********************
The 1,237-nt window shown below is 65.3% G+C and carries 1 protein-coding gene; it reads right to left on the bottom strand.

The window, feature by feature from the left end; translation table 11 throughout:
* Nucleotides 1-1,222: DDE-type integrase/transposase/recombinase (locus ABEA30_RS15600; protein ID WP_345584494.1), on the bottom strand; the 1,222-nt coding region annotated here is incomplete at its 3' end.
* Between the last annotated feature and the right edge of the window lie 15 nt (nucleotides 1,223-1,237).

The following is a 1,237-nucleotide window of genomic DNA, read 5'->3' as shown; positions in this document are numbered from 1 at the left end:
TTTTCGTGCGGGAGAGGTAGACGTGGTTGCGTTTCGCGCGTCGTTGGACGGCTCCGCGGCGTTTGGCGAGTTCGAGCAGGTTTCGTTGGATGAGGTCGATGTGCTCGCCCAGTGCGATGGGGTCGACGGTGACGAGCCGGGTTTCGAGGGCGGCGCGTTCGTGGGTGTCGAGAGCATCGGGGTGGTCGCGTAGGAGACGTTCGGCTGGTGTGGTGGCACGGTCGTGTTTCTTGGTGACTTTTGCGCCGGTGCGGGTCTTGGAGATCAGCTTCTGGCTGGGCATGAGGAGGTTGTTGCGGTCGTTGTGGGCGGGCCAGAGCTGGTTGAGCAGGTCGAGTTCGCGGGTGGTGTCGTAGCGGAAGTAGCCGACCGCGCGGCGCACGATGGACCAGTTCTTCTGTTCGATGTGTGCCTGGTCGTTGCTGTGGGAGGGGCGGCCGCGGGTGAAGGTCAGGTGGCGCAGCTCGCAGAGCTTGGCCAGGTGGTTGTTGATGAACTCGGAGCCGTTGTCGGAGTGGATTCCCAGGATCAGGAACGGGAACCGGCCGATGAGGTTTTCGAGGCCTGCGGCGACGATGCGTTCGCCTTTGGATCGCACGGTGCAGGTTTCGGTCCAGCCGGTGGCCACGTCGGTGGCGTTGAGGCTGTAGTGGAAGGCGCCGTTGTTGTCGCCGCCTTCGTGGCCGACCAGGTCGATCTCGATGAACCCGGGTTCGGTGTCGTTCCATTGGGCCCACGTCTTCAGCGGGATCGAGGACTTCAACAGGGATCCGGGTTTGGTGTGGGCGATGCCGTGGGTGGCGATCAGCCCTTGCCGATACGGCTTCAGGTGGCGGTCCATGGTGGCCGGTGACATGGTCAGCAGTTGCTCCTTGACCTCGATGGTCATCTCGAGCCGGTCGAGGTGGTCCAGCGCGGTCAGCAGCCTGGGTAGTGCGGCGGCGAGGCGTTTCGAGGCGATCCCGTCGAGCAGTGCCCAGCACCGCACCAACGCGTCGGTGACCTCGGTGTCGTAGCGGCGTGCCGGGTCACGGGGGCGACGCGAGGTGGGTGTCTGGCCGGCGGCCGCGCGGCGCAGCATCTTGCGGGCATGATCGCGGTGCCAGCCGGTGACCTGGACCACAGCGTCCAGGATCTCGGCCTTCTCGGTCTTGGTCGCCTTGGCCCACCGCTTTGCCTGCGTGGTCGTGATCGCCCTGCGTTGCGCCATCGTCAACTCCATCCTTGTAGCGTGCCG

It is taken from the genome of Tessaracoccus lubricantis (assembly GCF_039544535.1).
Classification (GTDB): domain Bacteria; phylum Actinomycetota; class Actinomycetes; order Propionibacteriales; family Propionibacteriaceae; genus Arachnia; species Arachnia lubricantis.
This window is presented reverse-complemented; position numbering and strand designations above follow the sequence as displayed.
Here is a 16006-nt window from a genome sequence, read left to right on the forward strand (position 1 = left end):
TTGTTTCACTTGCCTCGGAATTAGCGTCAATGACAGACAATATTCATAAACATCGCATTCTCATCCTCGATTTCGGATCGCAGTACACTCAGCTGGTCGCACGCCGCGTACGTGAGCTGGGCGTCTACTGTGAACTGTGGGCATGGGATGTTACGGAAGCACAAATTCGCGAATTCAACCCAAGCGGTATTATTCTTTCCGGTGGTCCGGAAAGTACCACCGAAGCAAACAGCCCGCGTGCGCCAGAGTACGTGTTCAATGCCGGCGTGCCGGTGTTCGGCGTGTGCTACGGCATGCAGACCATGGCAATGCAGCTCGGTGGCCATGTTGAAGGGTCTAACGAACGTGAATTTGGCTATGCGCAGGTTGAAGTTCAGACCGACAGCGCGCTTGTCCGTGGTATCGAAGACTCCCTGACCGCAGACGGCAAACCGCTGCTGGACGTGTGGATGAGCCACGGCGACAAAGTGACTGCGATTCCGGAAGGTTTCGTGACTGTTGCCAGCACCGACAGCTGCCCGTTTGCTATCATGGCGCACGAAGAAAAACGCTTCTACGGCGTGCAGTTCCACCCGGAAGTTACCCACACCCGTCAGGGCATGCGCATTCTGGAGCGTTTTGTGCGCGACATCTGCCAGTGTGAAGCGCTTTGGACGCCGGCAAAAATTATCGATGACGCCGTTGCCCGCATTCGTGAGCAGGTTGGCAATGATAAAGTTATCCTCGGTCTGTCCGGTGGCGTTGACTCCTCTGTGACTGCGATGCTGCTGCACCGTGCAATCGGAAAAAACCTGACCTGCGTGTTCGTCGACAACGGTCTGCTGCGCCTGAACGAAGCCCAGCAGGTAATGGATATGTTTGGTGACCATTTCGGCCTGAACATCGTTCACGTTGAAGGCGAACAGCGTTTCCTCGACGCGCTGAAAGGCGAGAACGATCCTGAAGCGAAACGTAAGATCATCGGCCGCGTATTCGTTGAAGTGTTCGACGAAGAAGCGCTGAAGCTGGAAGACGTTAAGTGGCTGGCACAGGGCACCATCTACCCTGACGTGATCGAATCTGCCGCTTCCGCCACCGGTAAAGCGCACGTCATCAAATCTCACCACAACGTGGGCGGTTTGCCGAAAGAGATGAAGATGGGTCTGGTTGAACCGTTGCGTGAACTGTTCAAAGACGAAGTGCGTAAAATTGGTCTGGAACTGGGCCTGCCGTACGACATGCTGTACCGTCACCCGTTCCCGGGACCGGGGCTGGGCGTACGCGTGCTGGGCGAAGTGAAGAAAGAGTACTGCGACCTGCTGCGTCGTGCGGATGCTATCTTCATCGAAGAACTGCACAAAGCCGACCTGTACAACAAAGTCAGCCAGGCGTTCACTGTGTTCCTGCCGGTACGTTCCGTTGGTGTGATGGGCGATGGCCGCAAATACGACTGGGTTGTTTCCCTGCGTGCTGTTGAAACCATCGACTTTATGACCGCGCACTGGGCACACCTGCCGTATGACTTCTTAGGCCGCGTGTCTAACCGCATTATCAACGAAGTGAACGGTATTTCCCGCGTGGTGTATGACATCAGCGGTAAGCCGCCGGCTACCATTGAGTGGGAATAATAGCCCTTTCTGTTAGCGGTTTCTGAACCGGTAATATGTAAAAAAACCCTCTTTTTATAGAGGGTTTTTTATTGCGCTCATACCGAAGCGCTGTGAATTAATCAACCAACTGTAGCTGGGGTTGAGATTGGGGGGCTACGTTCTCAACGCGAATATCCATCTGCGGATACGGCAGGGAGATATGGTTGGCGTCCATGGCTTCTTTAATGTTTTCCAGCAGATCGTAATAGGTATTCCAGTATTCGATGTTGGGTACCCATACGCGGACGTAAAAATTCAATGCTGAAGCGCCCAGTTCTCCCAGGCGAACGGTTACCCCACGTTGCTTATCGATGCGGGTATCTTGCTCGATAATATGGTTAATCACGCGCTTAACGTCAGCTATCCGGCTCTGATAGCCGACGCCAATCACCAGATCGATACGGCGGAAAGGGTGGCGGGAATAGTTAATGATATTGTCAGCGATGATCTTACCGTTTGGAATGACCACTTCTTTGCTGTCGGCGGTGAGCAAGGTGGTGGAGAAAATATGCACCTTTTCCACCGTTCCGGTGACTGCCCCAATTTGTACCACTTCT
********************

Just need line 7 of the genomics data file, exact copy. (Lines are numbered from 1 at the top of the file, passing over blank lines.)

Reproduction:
It is taken from the genome of Tessaracoccus lubricantis (assembly GCF_039544535.1).